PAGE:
The last blog focusing on how teachers can guide their students on how to compose their own pieces discussed basic composition elements and tips. It can be found here in case you didn’t get a chance to read it and are interested: Composition Sessions for Students Part 1. Now we will delve a little deeper into how to progress this essential component of music education that will help grow the next generation of musicians!
Incorporating this into your music lessons will definitely help boost your students’ creativity overall, and inspire them with potential ideas to use in their next composition. As with composing, set a few ground rules and limitations first. For example, you can instruct your student to only use notes from a certain scale, or to only use note values that they have learned so far. You may even want to play along with a simple accompaniment to ease them into improvising.
Moods and Stories
Asking your budding composer to first think of a topic and then frame the music to fit that idea will help give them a launching pad of sorts to develop melodic and rhythmic motives, novel harmonies, and unique combinations of expression markings. You might want them to first listen to fine examples of program music by past great composers, such as Mendelssohn, Liszt, Mahler, or Gershwin.
Various Compositional Techniques
Introduce the basic methods of reworking a simple musical idea: transposition, inversion, retrograde, retrograde inversion, imitation, augmentation, diminution, etc. It would be better for them to start with a simple four-measure phrase using the more basic permutations and then allowing them to experiment with combinations. With these tools at their disposal, the possibilities of variations is endless!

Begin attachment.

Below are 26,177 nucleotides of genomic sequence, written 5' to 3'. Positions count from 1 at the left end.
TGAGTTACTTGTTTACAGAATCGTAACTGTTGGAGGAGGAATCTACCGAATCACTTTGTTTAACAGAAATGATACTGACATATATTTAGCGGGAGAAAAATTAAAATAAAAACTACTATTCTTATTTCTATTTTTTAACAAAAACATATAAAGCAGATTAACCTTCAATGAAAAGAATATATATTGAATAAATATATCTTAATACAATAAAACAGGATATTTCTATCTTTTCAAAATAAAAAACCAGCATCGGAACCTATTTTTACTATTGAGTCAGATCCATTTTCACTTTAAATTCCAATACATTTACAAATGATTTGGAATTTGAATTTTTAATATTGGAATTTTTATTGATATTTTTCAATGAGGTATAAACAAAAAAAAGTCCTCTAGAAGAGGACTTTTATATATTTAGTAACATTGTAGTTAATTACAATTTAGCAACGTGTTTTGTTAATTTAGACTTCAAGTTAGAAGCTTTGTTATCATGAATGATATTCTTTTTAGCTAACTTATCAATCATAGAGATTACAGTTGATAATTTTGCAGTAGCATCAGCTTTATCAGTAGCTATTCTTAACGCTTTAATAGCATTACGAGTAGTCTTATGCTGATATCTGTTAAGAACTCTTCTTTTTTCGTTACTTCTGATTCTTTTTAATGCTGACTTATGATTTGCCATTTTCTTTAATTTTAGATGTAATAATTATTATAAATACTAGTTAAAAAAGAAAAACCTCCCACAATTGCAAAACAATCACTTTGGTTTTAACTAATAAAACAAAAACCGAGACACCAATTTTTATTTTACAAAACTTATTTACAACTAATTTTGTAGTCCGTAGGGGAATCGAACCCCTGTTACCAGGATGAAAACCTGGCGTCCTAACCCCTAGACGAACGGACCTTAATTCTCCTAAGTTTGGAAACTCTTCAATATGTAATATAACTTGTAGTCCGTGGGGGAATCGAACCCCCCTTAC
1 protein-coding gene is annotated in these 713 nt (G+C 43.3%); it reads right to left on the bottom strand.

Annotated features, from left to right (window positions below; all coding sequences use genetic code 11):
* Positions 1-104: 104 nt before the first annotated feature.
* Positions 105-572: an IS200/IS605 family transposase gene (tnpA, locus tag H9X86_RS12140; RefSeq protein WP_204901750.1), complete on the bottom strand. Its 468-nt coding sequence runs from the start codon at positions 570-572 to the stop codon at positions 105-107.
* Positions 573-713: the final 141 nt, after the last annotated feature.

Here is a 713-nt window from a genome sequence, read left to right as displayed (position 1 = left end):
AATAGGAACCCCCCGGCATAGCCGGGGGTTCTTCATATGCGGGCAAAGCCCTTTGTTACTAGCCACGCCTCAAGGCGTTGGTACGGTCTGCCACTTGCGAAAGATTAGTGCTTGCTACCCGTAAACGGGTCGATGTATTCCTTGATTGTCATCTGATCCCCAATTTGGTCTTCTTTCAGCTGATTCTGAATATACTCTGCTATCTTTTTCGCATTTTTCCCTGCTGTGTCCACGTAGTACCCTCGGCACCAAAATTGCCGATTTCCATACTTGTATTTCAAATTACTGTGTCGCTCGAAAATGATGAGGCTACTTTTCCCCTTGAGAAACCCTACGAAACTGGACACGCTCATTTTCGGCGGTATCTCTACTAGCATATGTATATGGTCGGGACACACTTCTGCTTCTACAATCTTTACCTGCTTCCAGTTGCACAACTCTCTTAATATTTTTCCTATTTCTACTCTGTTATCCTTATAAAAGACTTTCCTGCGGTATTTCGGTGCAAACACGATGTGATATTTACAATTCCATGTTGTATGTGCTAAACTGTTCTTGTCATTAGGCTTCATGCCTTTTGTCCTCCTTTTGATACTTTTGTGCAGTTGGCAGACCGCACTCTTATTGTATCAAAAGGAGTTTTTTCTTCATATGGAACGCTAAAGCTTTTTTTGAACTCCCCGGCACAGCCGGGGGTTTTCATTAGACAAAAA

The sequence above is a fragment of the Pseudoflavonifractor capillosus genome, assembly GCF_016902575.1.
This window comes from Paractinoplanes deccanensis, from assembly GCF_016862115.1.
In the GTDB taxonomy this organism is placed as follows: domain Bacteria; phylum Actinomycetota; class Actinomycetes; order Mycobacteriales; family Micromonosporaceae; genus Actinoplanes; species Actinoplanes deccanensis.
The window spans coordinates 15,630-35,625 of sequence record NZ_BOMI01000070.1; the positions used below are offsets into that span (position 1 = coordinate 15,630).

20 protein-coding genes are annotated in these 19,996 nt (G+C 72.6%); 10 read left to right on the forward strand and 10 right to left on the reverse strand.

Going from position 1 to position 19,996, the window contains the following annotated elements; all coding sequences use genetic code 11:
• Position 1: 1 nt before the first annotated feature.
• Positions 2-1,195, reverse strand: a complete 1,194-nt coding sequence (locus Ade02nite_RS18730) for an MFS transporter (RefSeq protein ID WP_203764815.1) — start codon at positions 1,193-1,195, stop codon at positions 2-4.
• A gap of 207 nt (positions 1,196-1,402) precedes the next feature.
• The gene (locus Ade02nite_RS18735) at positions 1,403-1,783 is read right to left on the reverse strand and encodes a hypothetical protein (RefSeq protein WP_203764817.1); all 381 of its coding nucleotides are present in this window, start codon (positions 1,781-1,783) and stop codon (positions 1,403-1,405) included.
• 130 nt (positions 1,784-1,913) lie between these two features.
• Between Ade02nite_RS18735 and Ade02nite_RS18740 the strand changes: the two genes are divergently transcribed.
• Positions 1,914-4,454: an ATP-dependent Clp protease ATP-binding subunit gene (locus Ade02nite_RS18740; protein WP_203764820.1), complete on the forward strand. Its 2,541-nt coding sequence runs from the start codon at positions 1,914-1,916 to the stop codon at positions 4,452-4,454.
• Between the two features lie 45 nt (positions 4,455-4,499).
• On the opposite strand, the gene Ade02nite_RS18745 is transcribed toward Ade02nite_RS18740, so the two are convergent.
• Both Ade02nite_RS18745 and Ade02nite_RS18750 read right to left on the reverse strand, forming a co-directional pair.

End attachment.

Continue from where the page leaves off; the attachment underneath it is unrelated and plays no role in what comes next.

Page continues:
Sections and Form
Now set your students’ eyes on the bigger picture: the overall structure of their work. Show them several examples of songs and pieces that employ more common and familiar forms, such as a pop song that uses a verse-chorus-bridge structure or simple folk song that relies heavily on a strophic form. However, don’t forget to show them fine examples of classical music forms, such as Sonata Form. Be sure to point out the importance of having some unifying common element, such as a chord progression or rhythmic ostinato.
Teachers, just remember: prime your students’ creative juices through improv sessions, guide their musical ideas by having them brainstorm abstract ideas or stories, discuss various forms of composition techniques, and have them branch out to composing similar and different sections to create form in their works. Once your students start to grasp this level of composing, they will feel much more confident creating (and even showing off) their own unique pieces!